General Johnston

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General Johnston - ; - - : - - in is it it to to - - 1 Funeral ot...
; - - : - - in is it it to to - - 1 Funeral ot A. Jhnstou ac Galveatou. Comment of the JTeics ox. Gen. Griffin's Order. We mi?sed onr copies of - the Civilian and Fluke's Bulletin among our Galveston papers laet evening, but the News, of the 25th, came through, and from it we take the following. We first publish Gen. Griffin's order, forbidding the Inneral procession contemplated by the inhabitants of - Galveston in honor of Gen. Johnston, in full: Headquarters District of Tex is Jan. 21, 187. Bcn. - C. It.' IcoDard, Mayor of Galrestou City: Sir My attention has been called to the,, programme, publitbed in the morning pnpar, tor the reception of the remains of Gen. Albert SiJney Johtis'on, now en route fxo:n New Orleans to Austin. Although there is a sacredness pnrroundinir the remains ,of all deceased persons, which wakes it exceedingly delicate to interfere with their funeral celebration, yet it becomes my fluty, owing to the position that Gen. Johnston ocenpied towards the United State Government, daring the late period of his life, to foibid the funeral procession. If the.body can be taken qnietly, without any ringing of bells, public or private demonstration, from the point of its arrival direct to the point of its departure, no objections will be made. I am, verv respectfully, your ob't s'vt, Chaklea Griffin, Brevet Mnjor Gene al Com'd j;. Commenting on this, the News speakj as follows: Uow Shall We Act T Our readers have eeeu elsewhere the order of Gen. Grillin prohibiting the procession to follow the re - naina of that good, brave and juet man. Gen A. Sid - rey Jobne - t n We counc4t a mild obedience to the same. It is hnmiliatiug, bat it cannot be helped. We have been reu nested to state that the First National Bank ot Galveston, and the National Bank of Texas, will remain closed nntil after the funeral ; also many of the stores. We cannot see how any objection could be raised to the people assembling on Central Wharf, from 9 till 10 o'clock, the time the steamer is expected to arrive. There will, no doubt, be a large number of ladies ont on the. streets to see the cortege as it - passes. Refrain from all demonstrations. A sorrowful silence will be the most appropriate feeling to indulge in on this occasion. Again commenting on the same order, the News says: We understand from Gen. Griffin's order that it will uot be construed into any disrespect to the anihoritie lor the remains of Gen. Johnston to be received in silence, nor for oar citizens to show their respect to his memory by cKfing their houses of business at the tinio tfie remains are received. Wo believe it is the gevieral desire tl all to make this silent demonstration in honor of the deceased, and we earnesity hope that all onr citizens will refrain from the usual business while the remains are with as. In a calmly considered editorial on the earn subject, wl.ich seems to engroea all attention at Galveston, the editor of the News writes in this wise : The order of t Gen. Griffin, forbidding the customary obsequies in: honor of onr distin gi - .iribedoead. - will, no donbt, cause a feeliug of most painful disappointment in the heart of thousands of our citizens.' We can only account for such an order on the - ground that it is it - a'.:ed under a misapprehension of the motives that have prompted our citizens to d wire to accompany the removal of the remains of Gen. Johnson with some suitable demonstrations of their respect for hi memory. We do not suppose that a single citizen of Galveston imagined, for a moment, that the public demonstrations of respect with which they were preparing to receive the remain of an old Tex i an, who had been identified wit a onr pact history for thirty .years, could givo ofieuce to our authorities. Had Gen. Johnston fallen in the Federal, instead of the Confederate cause, we cannot doubt that our citizens woojd hava manifested the same desire to pay their respects to hia memory. We think we'uay ealely assert that the proposed solemnities wera entirely exempt from any political bearing. They were prompt ed'l j a mora exalted - and mere worthy im ' pulse - by a tleeire to do honor to the preeminent rirtura and nobler tonalities ot a great and rood man, who aided, in the,achiQve - xnent of lVzas indepetdeuoa, and whojias always claimed Texas as his borne. We deeply regret that tha motives of onr citizen sue to frequently nrlsconatrned by oar rnlers to onr injury, ana we bel - eya - .aua to the in - iirv of our common eoantry. Let ns, however, hope thattinr ioya'ty wilj not alway s be questioned, 4hU that onr readiness to yield prompt obeditsnce to:tnose in authority tver us, even though we.ave sot permitted to pay homage io the memory of our diaHnguinLed dead, will finally be interpreted as some evidence of our desire to fulfill nil qixr obligations, in good &tith, aa loyal citizens of the United States. When Capt. Wainwrigbt fell in the ba'tle at this place, wa believe oor citizens showed a becoming respect for tha memory of 'tha deceased, though wo were then in the midst of war. .Qur "citizens united in gurlng appropriate hopors to a fallen enemy ; and tha same a ss. done La he case of young Lee, who fell in the same engagement, and was buried with . ivll the honors of war by our citizens, thoagii butjeu days before ha waa considered a public . eunjr. Bi.LU5I Cxaz OfERA, NOUXA. - r - TYe leara from S;gnor Roacari, the active nJ of tha Italian Com 1 all of w of to f is of to on As as of of to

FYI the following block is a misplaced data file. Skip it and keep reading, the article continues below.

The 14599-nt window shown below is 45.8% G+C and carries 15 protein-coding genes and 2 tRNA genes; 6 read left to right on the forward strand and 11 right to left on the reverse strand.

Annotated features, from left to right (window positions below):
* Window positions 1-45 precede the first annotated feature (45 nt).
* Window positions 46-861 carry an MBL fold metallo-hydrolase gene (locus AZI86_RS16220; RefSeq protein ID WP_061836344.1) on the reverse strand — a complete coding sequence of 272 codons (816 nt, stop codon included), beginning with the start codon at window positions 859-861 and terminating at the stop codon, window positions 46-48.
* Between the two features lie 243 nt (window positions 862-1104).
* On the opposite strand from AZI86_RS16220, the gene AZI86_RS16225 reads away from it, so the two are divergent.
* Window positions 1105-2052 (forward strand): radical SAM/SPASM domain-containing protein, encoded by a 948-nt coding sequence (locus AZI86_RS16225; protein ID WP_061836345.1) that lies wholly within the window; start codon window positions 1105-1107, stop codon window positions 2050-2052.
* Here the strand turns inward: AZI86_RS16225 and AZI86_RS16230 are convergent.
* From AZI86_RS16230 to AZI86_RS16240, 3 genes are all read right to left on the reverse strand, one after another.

Clipped from
  1. The Times-Picayune,
  2. 27 Jan 1867, Sun,
  3. Page 8

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  • General Johnston

    TXHooper – 01 Jun 2013

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